During Jaffe’s study period, the average monthly return for the S&P 500 was 0.89 percent. Gold stocks, as measured by the Toronto Stock Exchange Gold and Precious Minerals Total Return Index, converted to U.S. dollars, performed considerably better, returning an average monthly return of 1.42 percent.
On the risk side, gold stocks had greater volatility (measured by standard deviation) than the S&P 500. But Jaffe found that, because of their low correlation to U.S. stocks, adding a small percentage of gold-related assets to a diversified portfolio slightly reduced overall risk.
Here is an updated version of Jaffe’s results.
To find an optimal portfolio allocation between gold stocks and the S&P 500, the efficient frontier plots different portfolios, ranging from a 100 percent allocation to U.S. stocks (the S&P 500) and no allocation to gold stocks, and gradually increases the share of gold stocks while decreasing the allocation to U.S. equities.
Assuming an investor rebalanced annually, our research found that a portfolio holding an 85 percent allocation to the S&P 500 and a 15 percent allocation to gold equities* had essentially the same volatility as the S&P 500 (horizontal axis) but delivered a higher return (vertical axis). In other words, the addition of a small allocation to gold stocks increased portfolio returns with no increase in the portfolio’s volatility.
Between September 1971 and November 2011, the S&P 500 averaged a 9.69 percent annual return. A 15 percent allocation to gold equities and an 85 percent allocation to U.S. stocks, with annual rebalancing to maintain the allocations, would have yielded, on average, an additional 0.82 percent per year.
How much is 0.82 percent per year?
Let’s use a hypothetical $100 investment as an illustration. A $100 investment in gold stocks in 1971 would have grown to nearly $5,100 at the end of November 2011, while the same amount in the S&P 500 Index would be worth about $4,800.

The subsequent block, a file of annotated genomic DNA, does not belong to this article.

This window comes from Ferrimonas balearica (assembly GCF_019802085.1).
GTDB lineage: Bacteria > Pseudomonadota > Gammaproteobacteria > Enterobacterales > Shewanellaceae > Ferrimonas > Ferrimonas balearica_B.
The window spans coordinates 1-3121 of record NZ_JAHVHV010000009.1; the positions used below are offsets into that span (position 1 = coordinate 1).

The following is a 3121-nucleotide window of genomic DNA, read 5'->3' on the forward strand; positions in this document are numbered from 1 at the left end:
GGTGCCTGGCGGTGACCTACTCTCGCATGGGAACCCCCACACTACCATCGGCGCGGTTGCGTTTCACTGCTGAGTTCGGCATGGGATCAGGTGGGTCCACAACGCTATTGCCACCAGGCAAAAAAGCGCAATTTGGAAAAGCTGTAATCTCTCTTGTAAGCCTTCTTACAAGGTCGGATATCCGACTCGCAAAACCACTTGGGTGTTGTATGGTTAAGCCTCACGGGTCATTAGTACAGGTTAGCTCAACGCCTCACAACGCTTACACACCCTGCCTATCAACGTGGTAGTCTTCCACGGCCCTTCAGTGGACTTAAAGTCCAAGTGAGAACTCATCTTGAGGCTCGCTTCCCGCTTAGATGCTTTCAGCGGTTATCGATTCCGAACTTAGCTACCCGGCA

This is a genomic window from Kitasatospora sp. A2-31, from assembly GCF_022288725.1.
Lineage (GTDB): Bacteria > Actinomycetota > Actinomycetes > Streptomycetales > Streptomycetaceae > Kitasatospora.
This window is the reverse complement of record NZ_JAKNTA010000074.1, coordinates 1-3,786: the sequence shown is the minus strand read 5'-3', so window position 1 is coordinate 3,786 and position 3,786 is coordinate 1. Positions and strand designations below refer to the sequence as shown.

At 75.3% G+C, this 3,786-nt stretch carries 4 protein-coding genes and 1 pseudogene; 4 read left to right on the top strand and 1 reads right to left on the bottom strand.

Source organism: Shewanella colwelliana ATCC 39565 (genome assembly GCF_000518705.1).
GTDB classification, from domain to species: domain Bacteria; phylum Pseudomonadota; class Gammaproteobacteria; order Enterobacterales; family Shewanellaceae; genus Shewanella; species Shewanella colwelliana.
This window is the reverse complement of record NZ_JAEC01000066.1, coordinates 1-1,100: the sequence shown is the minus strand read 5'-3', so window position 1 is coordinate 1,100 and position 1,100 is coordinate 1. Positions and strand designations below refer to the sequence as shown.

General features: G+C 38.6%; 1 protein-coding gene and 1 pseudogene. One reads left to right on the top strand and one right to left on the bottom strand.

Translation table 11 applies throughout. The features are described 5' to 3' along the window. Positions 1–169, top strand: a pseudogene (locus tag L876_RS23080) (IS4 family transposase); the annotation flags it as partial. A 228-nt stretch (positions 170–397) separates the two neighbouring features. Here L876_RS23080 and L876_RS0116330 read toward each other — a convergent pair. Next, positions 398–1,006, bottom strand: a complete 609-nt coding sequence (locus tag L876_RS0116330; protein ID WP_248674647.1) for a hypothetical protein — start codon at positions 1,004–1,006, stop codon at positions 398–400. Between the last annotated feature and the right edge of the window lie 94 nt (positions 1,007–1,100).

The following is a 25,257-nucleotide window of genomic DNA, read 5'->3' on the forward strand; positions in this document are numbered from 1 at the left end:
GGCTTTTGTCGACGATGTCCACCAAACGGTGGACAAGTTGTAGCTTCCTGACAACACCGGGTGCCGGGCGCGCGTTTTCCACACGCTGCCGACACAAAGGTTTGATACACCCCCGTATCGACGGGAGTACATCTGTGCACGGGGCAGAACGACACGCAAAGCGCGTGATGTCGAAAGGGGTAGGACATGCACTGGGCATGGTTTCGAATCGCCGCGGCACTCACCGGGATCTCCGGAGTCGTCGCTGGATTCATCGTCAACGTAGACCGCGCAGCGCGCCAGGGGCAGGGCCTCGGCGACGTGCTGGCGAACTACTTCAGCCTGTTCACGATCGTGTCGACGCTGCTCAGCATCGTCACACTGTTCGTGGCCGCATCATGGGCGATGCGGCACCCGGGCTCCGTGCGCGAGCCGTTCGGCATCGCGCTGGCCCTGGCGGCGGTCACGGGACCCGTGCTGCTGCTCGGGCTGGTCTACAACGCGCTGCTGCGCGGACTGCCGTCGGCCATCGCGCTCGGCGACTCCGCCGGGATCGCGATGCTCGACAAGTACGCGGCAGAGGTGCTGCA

But look what happens when you combine the two. Assuming the same average annual returns since 1971 and annual rebalancing over 40 years, a hypothetical $100 investment in a portfolio with 15 percent gold stocks would be worth about $6,600. That is 37 percent greater than the $4,800 for the portfolio solely invested in the S&P 500, while adding virtually zero risk.
U.S. Global Investors consistently suggests allocating up to 10 percent gold in a portfolio, so we also looked at returns for investors at that level. In dollar terms, a hypothetical $100 investment in the 90-10 portfolio would grow to $6,022 over the ensuing 40 years (assuming annual rebalancing), compared to $4,820 for the portfolio solely invested in the S&P 500.
And when you look at the efficient frontier in the chart, a portfolio with a 10 percent weighting of gold stocks and a 90 percent allocation to the S&P 500 has also historically increased return with no additional volatility.
More than two decades and many ups and downs have passed since Jaffe published his study, but our follow-up research shows that the relationship among gold, outsized returns and volatility has remained consistent through the past four decades.
If you haven’t already completed your annual portfolio rebalancing, this may be an opportune time recalibrate your portfolio with gold stocks.